In the control group, 22 percent of women underwent mammography during the period studied, 12.5 percent of women received a Pap test, 27.2 percent of men underwent PSA testing, and 4.7 percent of all control subjects underwent endoscopic colorectal cancer screening. The rates of screening among the patients with cancer ranged from 35 percent to 55 percent of the rates observed in the cancer-free control subjects.

In all groups, both higher socioeconomic status and being married were significantly associated with a higher probability of being screened. The strongest predictor of screening in the cancer patients was having undergone screening previously, before a cancer diagnosis.

“The most plausible interpretation of our data is that efforts to foster adherence to screening have led to deeply ingrained habits,” wrote the authors. “Patients and their health care practitioners accustomed to obtaining screening tests at regular intervals continue to do so even when the benefits have been rendered futile in the face of competing risk from advanced cancer…[a] culture of screening on ‘autopilot.'”

Patients and their health care practitioners accustomed to obtaining screening tests at regular intervals continue to do so even when the benefits have been rendered futile in the face of competing risk from advanced cancer…[a] culture of screening on ‘autopilot.’

—Dr. Camelia Sima et al.

This situation is aggravated by the slow proliferation of electronic health records and other “intelligent” technology that would help flag potentially unnecessary care for reconsideration, they continued.

Another contributing factor may be the difficulty, for both patients and physicians, of discussing a poor prognosis and end-of-life issues. “There is substantial evidence that even when physicians recognize that life expectancy is limited, they do not consistently communicate prognosis, and patients may use denial as a coping strategy to face impending loss,” the authors wrote.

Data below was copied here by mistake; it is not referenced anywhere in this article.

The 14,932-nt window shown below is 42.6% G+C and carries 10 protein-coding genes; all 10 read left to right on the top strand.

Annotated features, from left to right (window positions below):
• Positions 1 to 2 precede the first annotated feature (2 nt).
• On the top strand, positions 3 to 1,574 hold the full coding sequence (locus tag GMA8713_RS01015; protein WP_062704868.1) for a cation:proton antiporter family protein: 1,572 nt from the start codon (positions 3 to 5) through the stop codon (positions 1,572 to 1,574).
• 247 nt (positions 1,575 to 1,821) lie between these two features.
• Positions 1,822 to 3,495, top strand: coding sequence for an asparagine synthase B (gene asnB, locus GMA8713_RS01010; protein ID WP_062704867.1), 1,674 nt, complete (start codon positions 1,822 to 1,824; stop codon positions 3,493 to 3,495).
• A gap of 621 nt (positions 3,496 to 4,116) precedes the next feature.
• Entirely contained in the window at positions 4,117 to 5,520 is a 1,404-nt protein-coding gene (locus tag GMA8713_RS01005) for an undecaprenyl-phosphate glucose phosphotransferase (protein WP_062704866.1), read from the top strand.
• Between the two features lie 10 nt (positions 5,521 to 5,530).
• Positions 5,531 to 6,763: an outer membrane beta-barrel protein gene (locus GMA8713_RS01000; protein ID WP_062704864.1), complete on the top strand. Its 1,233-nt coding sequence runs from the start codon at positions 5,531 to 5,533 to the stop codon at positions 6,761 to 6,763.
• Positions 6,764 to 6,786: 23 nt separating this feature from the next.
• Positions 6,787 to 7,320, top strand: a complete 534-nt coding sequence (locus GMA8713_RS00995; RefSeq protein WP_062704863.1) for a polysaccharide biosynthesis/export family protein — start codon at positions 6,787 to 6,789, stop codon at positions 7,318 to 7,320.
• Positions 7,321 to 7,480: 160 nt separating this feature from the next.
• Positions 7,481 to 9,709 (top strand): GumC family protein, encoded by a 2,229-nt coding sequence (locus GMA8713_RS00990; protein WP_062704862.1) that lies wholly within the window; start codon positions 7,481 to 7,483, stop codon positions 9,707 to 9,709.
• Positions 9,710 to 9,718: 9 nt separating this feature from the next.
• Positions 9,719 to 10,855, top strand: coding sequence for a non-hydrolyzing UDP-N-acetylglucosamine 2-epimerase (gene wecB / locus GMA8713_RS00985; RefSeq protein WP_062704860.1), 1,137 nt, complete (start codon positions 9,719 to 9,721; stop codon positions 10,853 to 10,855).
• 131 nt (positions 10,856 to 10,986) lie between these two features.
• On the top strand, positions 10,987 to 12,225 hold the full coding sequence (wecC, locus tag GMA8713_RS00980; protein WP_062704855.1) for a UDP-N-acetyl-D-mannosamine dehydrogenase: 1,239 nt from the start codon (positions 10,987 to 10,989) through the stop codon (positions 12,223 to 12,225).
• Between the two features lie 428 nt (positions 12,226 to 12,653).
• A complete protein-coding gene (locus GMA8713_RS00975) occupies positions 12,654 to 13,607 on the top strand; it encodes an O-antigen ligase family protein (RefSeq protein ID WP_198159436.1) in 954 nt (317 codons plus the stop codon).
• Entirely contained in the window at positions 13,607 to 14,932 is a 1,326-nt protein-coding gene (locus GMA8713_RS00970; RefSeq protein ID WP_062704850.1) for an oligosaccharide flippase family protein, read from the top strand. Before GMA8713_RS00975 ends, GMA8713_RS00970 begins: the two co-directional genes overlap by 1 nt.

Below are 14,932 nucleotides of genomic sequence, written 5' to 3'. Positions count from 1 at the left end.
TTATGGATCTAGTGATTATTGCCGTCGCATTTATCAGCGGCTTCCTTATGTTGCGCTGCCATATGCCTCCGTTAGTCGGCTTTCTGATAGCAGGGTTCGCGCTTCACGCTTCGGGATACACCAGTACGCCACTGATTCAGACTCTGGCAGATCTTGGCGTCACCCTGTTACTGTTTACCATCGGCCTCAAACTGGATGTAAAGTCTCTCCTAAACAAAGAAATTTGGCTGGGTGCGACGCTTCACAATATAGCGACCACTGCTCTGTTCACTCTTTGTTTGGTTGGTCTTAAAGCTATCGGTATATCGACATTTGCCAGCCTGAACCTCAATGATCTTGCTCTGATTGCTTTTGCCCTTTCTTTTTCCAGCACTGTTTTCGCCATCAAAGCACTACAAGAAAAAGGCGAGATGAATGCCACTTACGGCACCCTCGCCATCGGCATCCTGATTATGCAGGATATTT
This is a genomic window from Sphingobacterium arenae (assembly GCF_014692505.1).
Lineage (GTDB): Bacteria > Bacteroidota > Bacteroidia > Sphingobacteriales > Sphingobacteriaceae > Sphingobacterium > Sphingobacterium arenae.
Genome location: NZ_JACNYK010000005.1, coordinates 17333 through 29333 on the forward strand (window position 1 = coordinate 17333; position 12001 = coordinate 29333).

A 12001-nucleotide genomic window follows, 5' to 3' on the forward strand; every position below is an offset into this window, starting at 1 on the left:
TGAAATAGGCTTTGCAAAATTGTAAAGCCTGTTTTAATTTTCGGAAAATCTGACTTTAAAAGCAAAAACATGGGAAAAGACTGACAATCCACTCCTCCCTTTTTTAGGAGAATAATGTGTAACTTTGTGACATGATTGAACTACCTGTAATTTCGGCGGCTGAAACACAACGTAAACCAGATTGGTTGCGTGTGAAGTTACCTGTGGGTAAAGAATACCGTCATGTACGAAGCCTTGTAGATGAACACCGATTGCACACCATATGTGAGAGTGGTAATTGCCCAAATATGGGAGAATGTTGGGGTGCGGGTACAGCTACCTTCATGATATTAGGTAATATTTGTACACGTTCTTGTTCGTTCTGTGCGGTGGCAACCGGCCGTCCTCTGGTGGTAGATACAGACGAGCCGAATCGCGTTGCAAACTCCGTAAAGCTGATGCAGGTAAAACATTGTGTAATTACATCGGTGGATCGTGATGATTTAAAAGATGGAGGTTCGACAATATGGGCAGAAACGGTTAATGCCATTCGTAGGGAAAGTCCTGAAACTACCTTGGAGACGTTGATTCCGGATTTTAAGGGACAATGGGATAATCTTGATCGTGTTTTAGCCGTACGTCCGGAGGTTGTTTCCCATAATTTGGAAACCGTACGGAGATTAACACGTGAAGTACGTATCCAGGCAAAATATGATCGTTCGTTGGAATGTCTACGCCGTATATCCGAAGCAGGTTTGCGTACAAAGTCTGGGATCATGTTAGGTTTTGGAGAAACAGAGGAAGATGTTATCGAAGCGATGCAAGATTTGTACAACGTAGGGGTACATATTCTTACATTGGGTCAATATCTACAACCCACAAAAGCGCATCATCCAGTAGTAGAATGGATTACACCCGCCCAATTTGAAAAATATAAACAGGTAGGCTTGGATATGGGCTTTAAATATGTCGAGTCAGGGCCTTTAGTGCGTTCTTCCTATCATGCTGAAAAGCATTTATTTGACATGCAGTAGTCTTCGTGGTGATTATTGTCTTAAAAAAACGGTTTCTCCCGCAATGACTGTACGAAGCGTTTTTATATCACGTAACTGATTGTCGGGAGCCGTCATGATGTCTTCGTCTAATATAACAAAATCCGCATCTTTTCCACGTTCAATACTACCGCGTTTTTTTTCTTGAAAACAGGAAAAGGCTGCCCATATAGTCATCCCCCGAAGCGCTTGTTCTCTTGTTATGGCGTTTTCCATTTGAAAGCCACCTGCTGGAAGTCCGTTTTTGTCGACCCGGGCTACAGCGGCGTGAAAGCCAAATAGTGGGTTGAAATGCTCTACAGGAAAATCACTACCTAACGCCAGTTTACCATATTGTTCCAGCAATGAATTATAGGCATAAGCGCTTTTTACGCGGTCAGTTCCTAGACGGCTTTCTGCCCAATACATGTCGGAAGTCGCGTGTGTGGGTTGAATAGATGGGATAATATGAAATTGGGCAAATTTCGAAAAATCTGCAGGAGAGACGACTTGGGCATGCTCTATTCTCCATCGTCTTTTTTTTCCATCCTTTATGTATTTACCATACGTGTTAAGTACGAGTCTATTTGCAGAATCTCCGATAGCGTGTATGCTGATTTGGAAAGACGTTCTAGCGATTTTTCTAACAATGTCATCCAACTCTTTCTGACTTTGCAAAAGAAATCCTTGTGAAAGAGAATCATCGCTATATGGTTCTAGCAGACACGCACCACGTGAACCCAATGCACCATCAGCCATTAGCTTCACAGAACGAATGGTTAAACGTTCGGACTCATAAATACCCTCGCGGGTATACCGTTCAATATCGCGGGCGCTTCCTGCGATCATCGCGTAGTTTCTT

But the communication flaws exposed in this paper go beyond end-of-life discussions, explained Dr. Julia Rowland, director of NCI’s Office of Cancer Survivorship . “It highlights the lack of communication between doctors and patients about the risks and benefits of these kinds of procedures. For each individual, you want to tailor your recommendation to the benefit that can be expected,” she explained.

“An important part of the risk-benefit equation is: will a patient have a better or longer life as a result of doing these tests?” said Dr. Rowland. “And the answer in these scenarios, barring rare cases, would be no. In the context of any screening, you have to take into consideration the health and well-being of the individual for whom you’re going to be making the screening referral.”

Some women with metastatic breast cancer can live for more than 5 years after treatment, and these women may benefit from continued screening for other types of cancer, but this is an individual discussion that needs to occur between doctor and patient, said Dr. Rowland.

“We’ve been very successful nationally in promoting routine screening, to both physicians and patients,” she concluded. “However, what we have not been as good at promoting is patient-doctor dialog.”

—Sharon Reynolds